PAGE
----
Fisheries director-general Wimol Jantrarotai said at a seminar that the changing weather is dangerous to the health of the aquatic creature.
According to statistics, damage from prawn diseases to shrimp farming nationwide has so far counted for 11 per cent losses, reducing production from 520,000 tonnes to 500,000 tonnes this year. Prawns produced in October alone decreased 6 per cent, compared to the same period last year.
Mr Wimol said prawns initially die within a month after being put in water wells with pale livers, dark chests, and inflammation.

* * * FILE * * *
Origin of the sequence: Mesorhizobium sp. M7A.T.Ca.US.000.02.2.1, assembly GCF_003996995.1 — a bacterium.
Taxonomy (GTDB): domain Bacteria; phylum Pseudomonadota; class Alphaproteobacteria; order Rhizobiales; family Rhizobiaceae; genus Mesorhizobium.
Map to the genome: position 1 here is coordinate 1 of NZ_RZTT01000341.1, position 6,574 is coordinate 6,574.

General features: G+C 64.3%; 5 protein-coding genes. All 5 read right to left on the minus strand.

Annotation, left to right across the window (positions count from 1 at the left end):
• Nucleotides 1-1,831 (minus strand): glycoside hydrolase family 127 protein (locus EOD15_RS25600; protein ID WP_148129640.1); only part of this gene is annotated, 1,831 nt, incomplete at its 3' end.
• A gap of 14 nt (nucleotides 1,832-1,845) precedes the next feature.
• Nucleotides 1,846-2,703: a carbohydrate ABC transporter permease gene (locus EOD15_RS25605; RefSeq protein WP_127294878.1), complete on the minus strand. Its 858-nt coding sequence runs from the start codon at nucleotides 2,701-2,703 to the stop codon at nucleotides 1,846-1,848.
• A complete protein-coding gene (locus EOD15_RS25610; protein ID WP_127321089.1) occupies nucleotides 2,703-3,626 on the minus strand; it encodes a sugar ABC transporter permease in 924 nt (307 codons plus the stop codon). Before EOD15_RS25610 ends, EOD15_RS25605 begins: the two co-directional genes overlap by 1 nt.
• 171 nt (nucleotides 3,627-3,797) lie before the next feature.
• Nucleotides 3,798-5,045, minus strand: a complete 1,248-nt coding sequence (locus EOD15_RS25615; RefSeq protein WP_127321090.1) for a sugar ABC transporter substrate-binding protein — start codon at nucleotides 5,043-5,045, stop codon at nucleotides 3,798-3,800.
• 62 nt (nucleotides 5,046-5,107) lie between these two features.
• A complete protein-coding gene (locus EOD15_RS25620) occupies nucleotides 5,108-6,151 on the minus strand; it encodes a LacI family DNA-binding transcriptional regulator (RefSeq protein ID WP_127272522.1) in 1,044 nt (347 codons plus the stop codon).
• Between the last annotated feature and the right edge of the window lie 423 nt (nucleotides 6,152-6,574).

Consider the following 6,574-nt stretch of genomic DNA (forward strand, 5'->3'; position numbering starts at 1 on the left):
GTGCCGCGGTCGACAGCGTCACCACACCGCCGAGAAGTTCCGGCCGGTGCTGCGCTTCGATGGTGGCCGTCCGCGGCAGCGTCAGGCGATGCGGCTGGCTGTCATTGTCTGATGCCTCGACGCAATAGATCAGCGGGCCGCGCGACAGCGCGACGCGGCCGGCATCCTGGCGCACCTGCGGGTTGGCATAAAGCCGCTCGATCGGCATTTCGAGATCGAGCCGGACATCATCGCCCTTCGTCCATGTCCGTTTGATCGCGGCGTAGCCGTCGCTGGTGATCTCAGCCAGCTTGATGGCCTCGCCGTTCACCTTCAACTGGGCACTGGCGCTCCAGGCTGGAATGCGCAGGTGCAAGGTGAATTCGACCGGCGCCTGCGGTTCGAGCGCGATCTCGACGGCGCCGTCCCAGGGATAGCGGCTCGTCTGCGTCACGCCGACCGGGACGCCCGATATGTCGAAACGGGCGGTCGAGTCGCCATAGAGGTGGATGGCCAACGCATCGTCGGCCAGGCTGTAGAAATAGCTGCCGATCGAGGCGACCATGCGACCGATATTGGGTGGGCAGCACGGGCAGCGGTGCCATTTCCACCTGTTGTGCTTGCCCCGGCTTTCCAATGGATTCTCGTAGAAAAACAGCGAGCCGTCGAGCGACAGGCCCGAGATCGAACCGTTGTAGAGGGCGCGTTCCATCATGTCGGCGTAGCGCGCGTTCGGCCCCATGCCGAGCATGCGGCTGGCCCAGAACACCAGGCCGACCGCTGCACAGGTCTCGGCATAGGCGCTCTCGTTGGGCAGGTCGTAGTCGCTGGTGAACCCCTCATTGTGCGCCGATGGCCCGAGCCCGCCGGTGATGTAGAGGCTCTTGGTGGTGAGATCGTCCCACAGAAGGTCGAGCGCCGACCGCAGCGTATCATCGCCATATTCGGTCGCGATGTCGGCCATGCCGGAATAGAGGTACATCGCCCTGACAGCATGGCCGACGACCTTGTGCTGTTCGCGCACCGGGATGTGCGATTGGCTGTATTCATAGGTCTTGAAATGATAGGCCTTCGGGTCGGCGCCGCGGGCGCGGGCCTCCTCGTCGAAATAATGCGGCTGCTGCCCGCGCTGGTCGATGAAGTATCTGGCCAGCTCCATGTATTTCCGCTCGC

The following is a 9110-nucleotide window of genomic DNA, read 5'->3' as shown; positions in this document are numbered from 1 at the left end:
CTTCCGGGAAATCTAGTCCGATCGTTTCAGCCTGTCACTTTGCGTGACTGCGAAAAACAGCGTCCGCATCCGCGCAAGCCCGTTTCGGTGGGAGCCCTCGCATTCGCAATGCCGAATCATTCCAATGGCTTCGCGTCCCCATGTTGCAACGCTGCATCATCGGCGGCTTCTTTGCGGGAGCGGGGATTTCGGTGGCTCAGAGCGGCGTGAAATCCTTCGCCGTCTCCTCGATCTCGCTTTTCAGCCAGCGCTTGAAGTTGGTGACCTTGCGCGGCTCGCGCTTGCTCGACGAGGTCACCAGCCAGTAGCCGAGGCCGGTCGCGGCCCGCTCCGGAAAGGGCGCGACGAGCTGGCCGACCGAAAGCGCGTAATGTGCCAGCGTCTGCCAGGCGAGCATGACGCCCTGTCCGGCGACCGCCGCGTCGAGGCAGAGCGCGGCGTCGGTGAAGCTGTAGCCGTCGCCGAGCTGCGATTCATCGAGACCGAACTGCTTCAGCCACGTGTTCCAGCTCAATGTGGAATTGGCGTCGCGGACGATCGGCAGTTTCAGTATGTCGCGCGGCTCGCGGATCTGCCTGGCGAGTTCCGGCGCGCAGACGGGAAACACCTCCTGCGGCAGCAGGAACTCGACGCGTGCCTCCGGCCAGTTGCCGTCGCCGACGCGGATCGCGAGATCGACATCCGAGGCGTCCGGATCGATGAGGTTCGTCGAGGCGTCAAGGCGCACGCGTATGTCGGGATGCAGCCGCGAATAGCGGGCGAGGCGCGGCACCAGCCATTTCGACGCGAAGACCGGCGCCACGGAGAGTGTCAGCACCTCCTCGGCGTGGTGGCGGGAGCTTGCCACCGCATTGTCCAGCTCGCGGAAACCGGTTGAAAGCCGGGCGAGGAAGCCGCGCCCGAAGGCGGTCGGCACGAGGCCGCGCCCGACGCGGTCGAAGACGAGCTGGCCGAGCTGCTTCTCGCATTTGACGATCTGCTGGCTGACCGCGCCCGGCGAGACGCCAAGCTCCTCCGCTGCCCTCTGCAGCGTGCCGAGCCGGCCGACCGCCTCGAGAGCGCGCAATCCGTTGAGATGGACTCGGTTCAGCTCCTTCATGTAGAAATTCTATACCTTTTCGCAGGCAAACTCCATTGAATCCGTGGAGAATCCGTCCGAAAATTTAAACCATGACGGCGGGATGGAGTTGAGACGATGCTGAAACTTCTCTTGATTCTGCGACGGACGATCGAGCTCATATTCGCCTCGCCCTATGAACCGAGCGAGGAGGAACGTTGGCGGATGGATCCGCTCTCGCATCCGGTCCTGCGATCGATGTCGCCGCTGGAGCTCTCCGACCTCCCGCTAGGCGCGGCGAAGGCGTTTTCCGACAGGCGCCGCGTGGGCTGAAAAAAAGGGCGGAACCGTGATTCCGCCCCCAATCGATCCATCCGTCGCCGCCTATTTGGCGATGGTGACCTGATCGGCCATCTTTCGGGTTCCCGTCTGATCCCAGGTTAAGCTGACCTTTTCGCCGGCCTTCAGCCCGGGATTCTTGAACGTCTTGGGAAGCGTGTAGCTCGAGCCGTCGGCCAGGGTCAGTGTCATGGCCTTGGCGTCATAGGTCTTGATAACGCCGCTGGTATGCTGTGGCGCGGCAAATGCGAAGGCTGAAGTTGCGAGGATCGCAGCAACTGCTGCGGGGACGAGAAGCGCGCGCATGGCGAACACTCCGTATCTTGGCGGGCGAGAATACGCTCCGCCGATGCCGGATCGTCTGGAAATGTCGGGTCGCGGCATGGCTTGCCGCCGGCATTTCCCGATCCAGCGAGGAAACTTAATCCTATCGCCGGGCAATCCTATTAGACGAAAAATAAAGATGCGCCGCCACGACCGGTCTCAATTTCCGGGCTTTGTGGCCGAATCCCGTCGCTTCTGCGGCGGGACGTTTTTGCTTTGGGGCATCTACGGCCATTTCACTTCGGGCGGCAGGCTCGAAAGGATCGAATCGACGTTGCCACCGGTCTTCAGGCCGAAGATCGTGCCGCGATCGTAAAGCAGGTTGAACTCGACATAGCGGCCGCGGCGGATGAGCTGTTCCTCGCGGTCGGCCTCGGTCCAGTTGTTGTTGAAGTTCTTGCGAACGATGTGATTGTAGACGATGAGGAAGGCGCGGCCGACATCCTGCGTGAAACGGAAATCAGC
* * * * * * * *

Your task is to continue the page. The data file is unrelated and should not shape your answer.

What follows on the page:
Diseases found are white spot disease, yellow head disease (YHD), and could also be diagnosed as Early Mortality Syndrome (EMS). Academics are speeding up their research to find the cause of death, and said that EMS has never been found in Thailand, but was seen in Vietnam, Malaysia, and China.
Mr Wimol said the situation is still controllable and not yet considered as an epidemic, for it is mostly found the eastern provinces of Rayong and Chanthaburi.
Fisheries specialists are collecting prawn samples to examine and are monitoring the situation with prawn farmers for more efficient disease prevention.